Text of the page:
Mila: My mom is a teacher and my dad is a carpenter [and volunteer firefighter].

Mia: My dad is a sales manager.

Ixkoq: My mom makes artisan candles.

Mana: My mom has a restaurant and my dad works in Japan in the summer.

Darlin: My dad is a janitor and my mom is mom of the house [and sells jewelry at the market].

Zeidy: My mom weaves "fajas" (belts for the traditional Mayan outfit for women) and my dad gives Spanish classes to tourists.

Fatima: My mom is a teacher and my dad is a chauffeur for tourist buses.

Nancy: My dad sells tacos and my mom sells artisan weavings on the street

Ana Paola: We have a restaurant and a toast shop (toasted tortillas), my mother works in the restaurant and my dad works in the toast shop and on a small farm that we have.

Ruby: My mom is a teacher. My dad is a construction worker.


Photo Credit: Christine Tjahjadi-Lopez

How do you/did you get to and from the studio before Covid?

Mila: In a moto

Mia: Mototaxi

Ixkoq: Walking then in a bus

Mana: Walking

Darlin: On a motorcycle or mototaxi.

Fatima: the back of a pick-up truck

Ana Paola: Walking or in a taxi, sometimes in my daddy's car.

Photo Credit: Christine Tjahjadi-Lopez

Can you share one of your favorite Guatemalan recipes with us? If not, just your favorite Guatemalan foods!

Mila: Popcorn

Mia: Lasagna and patín

Jaylen: Mole (a chocolate chili sauce for chicken)

Ixkoq: mushroom soup and grilled beef

Mana: I like pepian. Recipe: Toast sesame seeds, pepitoria (similar to pumpkin), chile guaque, chile pasa and tomato, and grind it together. Add that to chicken soup with vegetables and eat it with tortillas. It is very yummy!

Darlin: Chicken soup and crab with lemon.

Zeidy: I love soup, but I don't know the recipe!

Fatima: Pulique: 1) cook chicken, tomato, chopped up onion, herbs and salt for 30 minutes, 2) blend tomato, achiote and corn dough, 3) add that to the chicken and there you have it!

Nancy: Fried Fish with seasoning and onion

Ana Paola: I really like Pulique, it is very rich. Pulique is made with corn dough. When the meat is being made separately, with water or chicken broth, the corn dough is made with salt, and especially the achiote, which gives it an incredible flavor. It boils and it is very tasty. AND THAT'S THE PULIQUE!

Ruby: Los rellenitos (plantains with bean inside), los tamales (corn dough outside with chicken and tomato sauce inside), las enchiladas (a fried tortilla with radish and other toppings)

Photo Credit: Christine Tjahjadi-Lopez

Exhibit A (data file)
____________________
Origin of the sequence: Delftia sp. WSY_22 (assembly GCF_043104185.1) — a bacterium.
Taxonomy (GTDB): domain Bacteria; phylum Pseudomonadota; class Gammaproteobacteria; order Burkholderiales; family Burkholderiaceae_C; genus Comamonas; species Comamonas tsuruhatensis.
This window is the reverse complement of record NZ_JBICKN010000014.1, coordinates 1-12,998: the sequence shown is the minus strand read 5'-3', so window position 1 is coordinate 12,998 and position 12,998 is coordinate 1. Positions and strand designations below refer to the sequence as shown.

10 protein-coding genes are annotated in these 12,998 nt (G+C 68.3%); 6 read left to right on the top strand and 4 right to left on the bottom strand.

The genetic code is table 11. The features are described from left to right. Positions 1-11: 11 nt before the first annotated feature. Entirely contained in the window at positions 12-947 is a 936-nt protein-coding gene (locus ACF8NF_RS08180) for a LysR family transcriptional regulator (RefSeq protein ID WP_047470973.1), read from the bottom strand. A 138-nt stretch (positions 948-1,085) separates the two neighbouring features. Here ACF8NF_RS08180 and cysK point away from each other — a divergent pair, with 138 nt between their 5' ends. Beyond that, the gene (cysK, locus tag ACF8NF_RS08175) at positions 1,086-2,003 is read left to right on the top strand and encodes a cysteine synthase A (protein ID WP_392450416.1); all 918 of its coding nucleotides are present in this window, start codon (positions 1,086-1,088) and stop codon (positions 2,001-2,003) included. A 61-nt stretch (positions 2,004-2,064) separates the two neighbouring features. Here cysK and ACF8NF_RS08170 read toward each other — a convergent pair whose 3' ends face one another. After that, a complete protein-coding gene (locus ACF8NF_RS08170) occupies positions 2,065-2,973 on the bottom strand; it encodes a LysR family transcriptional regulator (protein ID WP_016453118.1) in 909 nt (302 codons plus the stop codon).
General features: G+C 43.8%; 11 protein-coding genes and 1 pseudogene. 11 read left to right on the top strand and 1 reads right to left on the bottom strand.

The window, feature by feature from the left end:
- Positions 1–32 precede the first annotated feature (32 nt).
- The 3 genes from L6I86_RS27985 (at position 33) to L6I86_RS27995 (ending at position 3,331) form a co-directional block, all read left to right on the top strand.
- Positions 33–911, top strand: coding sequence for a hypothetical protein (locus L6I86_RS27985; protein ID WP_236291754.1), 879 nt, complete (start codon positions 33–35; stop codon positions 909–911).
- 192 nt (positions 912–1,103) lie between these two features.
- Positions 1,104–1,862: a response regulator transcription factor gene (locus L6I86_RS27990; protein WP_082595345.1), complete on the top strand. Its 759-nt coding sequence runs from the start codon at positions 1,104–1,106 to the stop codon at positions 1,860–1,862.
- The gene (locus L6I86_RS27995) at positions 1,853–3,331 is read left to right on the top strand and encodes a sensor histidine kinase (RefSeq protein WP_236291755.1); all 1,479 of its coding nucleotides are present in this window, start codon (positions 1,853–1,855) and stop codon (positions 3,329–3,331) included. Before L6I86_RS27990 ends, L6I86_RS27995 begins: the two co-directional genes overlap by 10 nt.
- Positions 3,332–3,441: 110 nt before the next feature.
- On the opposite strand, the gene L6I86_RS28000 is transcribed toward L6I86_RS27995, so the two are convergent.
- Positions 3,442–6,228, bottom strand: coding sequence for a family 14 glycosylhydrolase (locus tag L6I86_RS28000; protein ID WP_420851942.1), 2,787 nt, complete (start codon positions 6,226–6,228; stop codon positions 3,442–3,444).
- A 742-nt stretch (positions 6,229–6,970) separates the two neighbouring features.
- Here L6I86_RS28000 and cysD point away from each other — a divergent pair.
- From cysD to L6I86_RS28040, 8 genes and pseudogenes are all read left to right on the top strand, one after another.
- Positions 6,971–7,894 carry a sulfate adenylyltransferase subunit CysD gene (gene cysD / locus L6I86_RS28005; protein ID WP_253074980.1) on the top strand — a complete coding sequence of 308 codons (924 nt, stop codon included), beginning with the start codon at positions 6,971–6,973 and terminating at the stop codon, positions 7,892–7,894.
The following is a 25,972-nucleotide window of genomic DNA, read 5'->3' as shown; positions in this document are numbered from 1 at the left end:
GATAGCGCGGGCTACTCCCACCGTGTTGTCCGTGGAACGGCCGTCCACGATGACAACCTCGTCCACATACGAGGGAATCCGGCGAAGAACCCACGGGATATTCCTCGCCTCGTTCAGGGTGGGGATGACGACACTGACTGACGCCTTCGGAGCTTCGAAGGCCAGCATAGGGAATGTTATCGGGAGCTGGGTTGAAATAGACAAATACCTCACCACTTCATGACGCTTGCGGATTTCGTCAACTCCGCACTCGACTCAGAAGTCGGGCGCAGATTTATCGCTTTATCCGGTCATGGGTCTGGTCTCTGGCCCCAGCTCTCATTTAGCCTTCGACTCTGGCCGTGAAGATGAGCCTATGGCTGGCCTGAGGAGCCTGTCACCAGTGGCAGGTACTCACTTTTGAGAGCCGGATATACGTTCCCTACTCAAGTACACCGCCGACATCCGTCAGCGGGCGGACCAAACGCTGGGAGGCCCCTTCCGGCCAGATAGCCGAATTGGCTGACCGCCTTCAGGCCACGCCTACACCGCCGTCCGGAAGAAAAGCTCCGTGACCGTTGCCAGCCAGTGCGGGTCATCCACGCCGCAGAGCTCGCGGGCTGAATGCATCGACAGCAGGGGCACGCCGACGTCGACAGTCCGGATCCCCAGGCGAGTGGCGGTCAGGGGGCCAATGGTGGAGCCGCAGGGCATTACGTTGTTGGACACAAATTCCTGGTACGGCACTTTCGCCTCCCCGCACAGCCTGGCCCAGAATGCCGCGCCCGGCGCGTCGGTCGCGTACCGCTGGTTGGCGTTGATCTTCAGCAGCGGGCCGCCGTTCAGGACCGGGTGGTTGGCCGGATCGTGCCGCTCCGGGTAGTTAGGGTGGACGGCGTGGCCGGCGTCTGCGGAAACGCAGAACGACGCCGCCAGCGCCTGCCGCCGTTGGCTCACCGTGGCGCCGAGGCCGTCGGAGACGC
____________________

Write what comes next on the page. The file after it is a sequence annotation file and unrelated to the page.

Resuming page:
Do you have any pets or animals at home?

Mia: Butterflies. We rescue butterflies that have broken wings or can't walk or fly and we bring them home until they are better and can fly again.

Mana: Si, 2 cats and a bunny.

Darlin: yes, I have three dogs and a cat.

Fatima: Yes, a bunny, a chicken, a turtle and a hen.

Nancy: No pets, but we have chickens - which are not pets!

Ana Paola: Yes, in my house, I have 2 puppies, and 2 goat babies.

Ruby: A cat named Petula.

Photo Credit: Christine Tjahjadi-Lopez

What do you love to do for fun?

Mila: Play with my cousins, listen to music and dance.

Mia: A game called caperucita.

Mana: Hang out with my neighbor, Iris.

Darlin: I like to invent kitchen games and adventure games.

Zeidy: I love to sing and dance and weave

Fatima: Play with animals and sew clothes for my dolls.

Nancy: I like to sell artisan handicrafts in the street or by the lake to the tourists

Ana Paola: Play the piano , dance, paint in pictures, play soccer, sing, stretch and draw and many other things.

Ruby: To draw and sew dresses for my dolls

Photo Credit: Christine Tjahjadi-Lopez

What chores do you and/or your siblings do at home?

Mila: Hang my clothes to dry and sweep

Mia: I put away dishes and pick up my toys

Ixkoq: sweep, mop, help make the string for my mom's candle workshop, and play with my little sister

Mana: Help cook.

Jaylen: I help my mom clean the house, I make my bed, I sweep and take the dirty plates to the pila (a Guatemalan outside sink made of concrete).

Darlin: Clean my room, wash dishes, wash clothes by hand and fold laundry.

Zeidy: I help my mom set the bed, wash dishes and sweep

Fatima: Sweep, mop, wash dishes, cook, and organize my room.